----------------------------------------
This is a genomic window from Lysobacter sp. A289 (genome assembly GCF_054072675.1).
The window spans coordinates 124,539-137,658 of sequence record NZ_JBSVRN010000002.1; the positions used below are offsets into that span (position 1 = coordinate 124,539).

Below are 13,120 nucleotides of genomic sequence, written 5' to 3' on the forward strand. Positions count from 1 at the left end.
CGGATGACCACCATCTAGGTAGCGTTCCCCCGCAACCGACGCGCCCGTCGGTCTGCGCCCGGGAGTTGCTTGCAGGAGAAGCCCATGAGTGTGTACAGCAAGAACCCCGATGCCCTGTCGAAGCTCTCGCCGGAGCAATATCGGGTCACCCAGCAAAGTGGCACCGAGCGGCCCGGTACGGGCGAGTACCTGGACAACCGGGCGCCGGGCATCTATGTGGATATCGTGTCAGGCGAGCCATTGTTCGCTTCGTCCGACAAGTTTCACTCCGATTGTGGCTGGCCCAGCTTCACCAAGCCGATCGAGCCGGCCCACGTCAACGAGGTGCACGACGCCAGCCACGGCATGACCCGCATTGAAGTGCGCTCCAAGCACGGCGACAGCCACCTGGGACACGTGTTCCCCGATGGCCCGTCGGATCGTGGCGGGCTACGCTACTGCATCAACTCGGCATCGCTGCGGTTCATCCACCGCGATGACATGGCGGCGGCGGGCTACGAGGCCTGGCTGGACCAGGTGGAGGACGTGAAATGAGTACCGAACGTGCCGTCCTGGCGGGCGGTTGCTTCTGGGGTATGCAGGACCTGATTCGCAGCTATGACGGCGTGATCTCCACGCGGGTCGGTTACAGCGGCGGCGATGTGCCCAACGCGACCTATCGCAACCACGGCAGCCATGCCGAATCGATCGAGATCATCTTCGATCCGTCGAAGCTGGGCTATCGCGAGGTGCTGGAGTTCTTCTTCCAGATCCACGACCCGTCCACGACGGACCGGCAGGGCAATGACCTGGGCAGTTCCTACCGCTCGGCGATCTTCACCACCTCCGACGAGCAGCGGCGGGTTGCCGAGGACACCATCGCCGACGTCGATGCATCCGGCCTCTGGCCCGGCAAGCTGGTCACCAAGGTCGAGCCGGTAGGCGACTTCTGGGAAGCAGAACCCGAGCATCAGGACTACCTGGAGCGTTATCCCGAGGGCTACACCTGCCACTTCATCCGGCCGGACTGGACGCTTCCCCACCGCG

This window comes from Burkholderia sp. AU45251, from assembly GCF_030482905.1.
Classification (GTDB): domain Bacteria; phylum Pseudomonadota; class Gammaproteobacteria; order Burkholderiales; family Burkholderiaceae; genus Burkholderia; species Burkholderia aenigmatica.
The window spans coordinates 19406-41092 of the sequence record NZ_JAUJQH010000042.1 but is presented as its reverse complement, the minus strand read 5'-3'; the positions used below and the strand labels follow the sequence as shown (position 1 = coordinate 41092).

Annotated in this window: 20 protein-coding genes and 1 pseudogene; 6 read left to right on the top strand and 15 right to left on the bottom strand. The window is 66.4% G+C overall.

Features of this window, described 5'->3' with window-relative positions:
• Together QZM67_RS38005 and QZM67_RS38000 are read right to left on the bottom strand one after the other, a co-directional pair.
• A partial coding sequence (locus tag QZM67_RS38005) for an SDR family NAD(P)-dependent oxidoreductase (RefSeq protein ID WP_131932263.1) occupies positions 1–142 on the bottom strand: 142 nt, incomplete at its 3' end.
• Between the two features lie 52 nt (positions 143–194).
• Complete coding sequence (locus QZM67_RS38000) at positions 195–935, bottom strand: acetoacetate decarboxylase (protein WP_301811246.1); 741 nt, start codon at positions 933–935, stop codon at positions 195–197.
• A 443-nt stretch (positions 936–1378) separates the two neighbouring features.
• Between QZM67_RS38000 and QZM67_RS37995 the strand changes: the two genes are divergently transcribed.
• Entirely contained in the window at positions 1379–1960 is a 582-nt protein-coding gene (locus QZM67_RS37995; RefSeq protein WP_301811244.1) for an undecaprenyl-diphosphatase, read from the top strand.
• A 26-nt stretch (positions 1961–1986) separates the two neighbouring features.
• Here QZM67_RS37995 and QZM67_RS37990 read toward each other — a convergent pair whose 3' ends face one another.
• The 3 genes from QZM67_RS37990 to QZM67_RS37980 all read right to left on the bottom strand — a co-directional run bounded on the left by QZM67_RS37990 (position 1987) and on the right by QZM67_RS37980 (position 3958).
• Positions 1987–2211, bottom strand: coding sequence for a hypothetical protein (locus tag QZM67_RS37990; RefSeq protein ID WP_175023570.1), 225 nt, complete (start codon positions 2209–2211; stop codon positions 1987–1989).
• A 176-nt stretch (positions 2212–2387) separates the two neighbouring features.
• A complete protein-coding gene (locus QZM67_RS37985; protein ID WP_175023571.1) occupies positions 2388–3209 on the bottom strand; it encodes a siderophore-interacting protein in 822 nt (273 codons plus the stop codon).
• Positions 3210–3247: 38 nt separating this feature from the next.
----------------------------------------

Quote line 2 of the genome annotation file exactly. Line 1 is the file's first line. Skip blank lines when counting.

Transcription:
The window spans coordinates 124,539-137,658 of sequence record NZ_JBSVRN010000002.1; the positions used below are offsets into that span (position 1 = coordinate 124,539).